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d then said: A week's work after crossing the Chattahoochee should determine the first object aimed at; viz., the possession of the Atlanta and Augusta road east of Decatur, Ga., or of Atlanta itself. Having the same Fourth Corps under Thomas I was already near the middle of our concave line: Palmer the rightmost, Hooker next, and I next, then Schofield, then McPherson. Stoneman was back by the night of July 16th, so that we were all in active march the morning of the 17th. By July 19th, army, corps, and division commanders had pretty well fulfilled Sherman's preliminary orders, having made what he denominated his general right wheel. Thomas, after much skirmishing and driving back first cavalry and then infantry, had secured three crossings of the Peach Tree Creek. One lodgment over the creek was in front of Palmer, on the right of the army, below Howell's Mills; two in front of me, one near the mouth of Clear Creek, the other over a north fork of the Peach Tree Creek w
his splendidly disciplined and veteran troops as follows: Stewart, succeeding Polk, on the left touching the Chattahoochee; Hood on the right from Clear Creek around to some point near the Augusta Railroad; and Hardee holding the center. Hood's right was strengthened by General G. W. Smith with his Georgia troops. Wheeler with his cavalry watched the front and right, and Jackson the left. Just as Johnston had put everything in capital shape to repulse us if possible, he received, on July 17th, a startling telegram from Richmond. It announced his failure to arrest Sherman's progress; complained that he expressed no confidence of success in repelling Sherman, and ordered him to turn over his army to Hood. It is plain that Hood himself was taken unawares, and naturally felt unprepared for so large a contract as that now imposed. Johnston says: At Hood's earnest request I continued to give orders until sunset. And further: In transferring the command to General Hood, I e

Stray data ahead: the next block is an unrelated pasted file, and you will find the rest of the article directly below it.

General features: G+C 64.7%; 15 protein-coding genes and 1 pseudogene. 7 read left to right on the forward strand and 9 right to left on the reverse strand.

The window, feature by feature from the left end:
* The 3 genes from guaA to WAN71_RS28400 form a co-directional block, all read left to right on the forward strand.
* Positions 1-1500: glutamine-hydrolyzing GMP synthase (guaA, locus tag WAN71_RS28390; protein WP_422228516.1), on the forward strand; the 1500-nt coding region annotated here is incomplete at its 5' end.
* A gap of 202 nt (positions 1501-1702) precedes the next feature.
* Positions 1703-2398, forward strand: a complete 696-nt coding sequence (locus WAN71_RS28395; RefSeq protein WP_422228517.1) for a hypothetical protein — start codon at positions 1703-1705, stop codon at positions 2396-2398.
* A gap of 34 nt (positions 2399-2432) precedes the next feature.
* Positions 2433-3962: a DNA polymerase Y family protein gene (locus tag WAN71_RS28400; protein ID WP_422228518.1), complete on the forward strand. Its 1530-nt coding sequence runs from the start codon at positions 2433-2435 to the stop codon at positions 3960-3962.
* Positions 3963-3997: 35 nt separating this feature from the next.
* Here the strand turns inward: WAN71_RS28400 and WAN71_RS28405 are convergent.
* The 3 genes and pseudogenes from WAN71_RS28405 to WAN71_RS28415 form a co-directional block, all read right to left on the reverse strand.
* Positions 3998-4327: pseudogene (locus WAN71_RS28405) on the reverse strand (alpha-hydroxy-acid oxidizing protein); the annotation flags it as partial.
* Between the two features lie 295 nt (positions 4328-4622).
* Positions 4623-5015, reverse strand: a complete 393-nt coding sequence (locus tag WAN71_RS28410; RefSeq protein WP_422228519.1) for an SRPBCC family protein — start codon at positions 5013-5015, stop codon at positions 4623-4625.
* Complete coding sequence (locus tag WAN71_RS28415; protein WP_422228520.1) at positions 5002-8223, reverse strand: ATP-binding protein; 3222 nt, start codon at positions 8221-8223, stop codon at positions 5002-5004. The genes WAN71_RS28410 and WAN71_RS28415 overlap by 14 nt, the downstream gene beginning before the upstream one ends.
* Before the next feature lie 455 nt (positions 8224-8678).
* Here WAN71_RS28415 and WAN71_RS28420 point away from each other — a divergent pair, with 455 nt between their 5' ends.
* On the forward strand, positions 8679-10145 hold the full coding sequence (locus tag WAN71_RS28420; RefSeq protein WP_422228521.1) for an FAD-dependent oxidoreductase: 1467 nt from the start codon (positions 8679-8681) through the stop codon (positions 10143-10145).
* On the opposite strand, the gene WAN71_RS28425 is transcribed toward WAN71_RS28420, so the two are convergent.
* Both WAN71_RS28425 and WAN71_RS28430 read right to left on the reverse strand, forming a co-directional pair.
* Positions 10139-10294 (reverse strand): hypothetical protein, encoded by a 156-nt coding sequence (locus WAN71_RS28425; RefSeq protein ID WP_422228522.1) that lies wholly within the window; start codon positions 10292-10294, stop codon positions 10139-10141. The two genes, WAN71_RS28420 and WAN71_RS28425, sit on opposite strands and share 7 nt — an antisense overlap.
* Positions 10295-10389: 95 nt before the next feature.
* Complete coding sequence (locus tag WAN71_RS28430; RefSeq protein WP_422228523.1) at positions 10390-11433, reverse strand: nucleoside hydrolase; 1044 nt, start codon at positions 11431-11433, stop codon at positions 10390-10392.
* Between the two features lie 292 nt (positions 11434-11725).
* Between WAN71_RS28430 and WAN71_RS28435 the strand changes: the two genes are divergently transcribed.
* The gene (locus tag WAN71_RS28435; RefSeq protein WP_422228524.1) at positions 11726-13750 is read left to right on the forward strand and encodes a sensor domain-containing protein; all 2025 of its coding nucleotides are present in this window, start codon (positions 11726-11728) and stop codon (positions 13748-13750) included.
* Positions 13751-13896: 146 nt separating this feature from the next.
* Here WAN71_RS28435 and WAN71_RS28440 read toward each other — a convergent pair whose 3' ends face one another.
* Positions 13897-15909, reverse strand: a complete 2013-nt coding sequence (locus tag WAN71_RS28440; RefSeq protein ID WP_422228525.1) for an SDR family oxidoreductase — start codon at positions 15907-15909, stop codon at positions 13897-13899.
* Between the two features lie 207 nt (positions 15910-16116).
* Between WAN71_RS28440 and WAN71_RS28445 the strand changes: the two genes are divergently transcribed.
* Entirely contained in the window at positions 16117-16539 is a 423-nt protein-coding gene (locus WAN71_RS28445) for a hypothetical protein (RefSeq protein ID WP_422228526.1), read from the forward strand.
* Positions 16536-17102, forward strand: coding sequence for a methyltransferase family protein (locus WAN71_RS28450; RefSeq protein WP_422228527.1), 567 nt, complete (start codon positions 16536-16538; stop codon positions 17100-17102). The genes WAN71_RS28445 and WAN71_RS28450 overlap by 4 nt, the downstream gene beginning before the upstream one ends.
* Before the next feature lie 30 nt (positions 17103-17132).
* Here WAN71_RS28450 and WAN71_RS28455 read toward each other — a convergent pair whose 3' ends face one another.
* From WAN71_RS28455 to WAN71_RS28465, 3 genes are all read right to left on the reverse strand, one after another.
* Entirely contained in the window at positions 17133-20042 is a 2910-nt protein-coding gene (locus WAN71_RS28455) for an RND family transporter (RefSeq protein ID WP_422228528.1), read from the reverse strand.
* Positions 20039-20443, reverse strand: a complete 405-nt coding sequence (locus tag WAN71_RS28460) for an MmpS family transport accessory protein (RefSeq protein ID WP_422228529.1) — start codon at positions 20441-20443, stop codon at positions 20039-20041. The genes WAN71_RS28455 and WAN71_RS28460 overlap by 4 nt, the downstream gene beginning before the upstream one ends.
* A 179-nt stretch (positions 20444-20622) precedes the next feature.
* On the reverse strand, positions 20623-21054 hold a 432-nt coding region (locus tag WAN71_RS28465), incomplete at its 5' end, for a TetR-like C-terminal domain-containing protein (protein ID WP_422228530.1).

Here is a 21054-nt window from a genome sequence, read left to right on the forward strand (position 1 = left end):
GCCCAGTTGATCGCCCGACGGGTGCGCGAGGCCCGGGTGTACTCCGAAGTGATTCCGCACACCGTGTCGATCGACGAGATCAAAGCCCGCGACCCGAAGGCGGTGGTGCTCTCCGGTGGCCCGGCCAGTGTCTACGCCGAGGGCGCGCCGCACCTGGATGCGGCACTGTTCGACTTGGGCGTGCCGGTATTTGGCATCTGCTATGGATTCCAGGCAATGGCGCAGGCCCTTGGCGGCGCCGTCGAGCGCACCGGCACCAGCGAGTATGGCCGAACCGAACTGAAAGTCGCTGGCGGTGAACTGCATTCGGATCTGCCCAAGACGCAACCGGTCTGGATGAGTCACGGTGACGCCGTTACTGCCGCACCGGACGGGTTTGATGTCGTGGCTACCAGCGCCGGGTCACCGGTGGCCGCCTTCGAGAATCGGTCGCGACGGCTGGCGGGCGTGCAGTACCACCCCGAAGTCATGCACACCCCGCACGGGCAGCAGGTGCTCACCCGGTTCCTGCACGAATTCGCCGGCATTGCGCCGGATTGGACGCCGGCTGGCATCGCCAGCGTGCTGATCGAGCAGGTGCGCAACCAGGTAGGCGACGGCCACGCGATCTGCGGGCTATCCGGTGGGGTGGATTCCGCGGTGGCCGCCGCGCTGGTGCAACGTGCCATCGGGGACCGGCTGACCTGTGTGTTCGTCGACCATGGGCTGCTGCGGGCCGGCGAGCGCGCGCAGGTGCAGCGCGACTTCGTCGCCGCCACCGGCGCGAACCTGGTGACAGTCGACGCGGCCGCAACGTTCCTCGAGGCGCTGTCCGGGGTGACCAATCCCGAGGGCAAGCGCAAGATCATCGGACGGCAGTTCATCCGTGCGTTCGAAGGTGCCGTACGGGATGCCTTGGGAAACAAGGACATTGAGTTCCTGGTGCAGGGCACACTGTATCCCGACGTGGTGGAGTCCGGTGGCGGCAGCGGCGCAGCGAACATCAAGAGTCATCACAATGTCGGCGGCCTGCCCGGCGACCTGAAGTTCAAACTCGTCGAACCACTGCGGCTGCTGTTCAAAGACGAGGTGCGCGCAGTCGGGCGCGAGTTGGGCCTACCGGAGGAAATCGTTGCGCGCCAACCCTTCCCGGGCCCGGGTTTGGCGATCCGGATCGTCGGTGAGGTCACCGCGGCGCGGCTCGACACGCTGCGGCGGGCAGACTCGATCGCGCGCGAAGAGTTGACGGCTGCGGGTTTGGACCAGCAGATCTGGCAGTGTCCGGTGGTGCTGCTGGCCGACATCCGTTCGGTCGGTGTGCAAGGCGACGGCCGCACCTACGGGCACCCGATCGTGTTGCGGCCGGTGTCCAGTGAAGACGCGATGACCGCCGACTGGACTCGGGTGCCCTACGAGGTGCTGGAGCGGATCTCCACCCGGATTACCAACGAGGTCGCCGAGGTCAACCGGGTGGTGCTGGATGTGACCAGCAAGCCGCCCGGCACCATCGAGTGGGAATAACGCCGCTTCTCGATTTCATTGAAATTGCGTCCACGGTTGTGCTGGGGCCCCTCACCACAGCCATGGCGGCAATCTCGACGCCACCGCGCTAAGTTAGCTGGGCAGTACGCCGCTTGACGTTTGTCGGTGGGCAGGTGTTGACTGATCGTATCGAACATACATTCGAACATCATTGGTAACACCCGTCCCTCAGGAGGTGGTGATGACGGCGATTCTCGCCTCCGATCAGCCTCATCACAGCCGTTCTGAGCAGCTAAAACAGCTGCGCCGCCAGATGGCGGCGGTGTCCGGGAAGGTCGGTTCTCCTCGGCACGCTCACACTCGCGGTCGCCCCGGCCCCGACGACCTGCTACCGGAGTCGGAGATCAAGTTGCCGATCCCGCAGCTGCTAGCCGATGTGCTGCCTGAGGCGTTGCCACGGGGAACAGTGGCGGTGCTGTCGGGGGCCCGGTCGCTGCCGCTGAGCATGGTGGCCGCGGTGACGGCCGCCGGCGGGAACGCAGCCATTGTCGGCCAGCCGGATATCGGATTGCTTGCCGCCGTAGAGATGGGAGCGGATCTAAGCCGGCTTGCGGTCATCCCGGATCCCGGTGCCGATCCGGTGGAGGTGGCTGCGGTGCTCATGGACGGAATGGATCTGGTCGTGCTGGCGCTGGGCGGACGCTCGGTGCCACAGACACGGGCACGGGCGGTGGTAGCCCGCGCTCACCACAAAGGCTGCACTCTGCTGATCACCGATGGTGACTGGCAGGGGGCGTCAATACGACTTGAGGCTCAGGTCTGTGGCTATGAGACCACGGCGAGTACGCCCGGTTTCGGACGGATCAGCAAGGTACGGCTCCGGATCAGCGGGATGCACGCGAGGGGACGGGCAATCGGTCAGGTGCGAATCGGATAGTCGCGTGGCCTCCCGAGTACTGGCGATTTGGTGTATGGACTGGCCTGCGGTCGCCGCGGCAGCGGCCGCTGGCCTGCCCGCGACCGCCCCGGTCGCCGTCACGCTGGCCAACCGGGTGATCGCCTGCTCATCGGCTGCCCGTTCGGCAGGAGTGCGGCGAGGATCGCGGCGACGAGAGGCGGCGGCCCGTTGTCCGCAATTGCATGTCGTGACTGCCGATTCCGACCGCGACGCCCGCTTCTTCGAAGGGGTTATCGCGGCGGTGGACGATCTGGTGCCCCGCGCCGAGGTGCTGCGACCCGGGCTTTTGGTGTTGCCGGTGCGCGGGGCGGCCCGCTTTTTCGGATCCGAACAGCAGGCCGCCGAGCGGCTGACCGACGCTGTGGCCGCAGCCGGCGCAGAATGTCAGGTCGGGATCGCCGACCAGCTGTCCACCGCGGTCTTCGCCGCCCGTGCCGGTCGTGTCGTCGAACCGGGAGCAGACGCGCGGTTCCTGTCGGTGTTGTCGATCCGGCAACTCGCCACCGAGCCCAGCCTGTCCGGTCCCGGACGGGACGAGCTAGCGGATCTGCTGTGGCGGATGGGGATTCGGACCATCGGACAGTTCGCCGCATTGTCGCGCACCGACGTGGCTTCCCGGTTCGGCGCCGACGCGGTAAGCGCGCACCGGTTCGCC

relieved all suspense in the langour of hot weather by ordering us forward and then said: A week's work after crossing the Chattahoochee should determine the first object aimed at; viz., the possession of the Atlanta and Augusta road east of Decatur, Ga., or of Atlanta itself. Having the same Fourth Corps under Thomas I was already near the middle of our concave line: Palmer the rightmost, Hooker next, and I next, then Schofield, then McPherson. Stoneman was back by the night of July 16th, so that we were all in active march the morning of the 17th. By July 19th, army, corps, and division commanders had pretty well fulfilled Sherman's preliminary orders, having made what he denominated his general right wheel. Thomas, after much skirmishing and driving back first cavalry and then infantry, had secured three crossings of the Peach Tree Creek. One lodgment over the creek was in front of Palmer, on the right of the army, below Howell's Mills; two in front of me, one near t
Rousseau started from Decatur, Ala., July 9th. This remarkable raid was successful. His cavalry made a lodgment upon the Southern Railroad west of Opelika and destroyed some twenty miles of it. He defeated every Confederate troop sent against him with a loss of but twelve killed and thirty wounded; and he brought back a large number of captured mules and horses. Rousseau astonished the inhabitants everywhere by his unexpected visit, and did not join us, after his consummate raid, until July 23d. To make our connections complete, two railway breaks, a long one above Marietta and one shorter below, near Vining's Station, had to be repaired. During July 6th the first gap was announced as restored, and the second was in progress. Thomas had found it impracticable to cross the river in face of the fortified points on his front or left. The water, which had risen from the recent rains, was now too high for fording. Sherman saw, however, that the water was slowly falling and th
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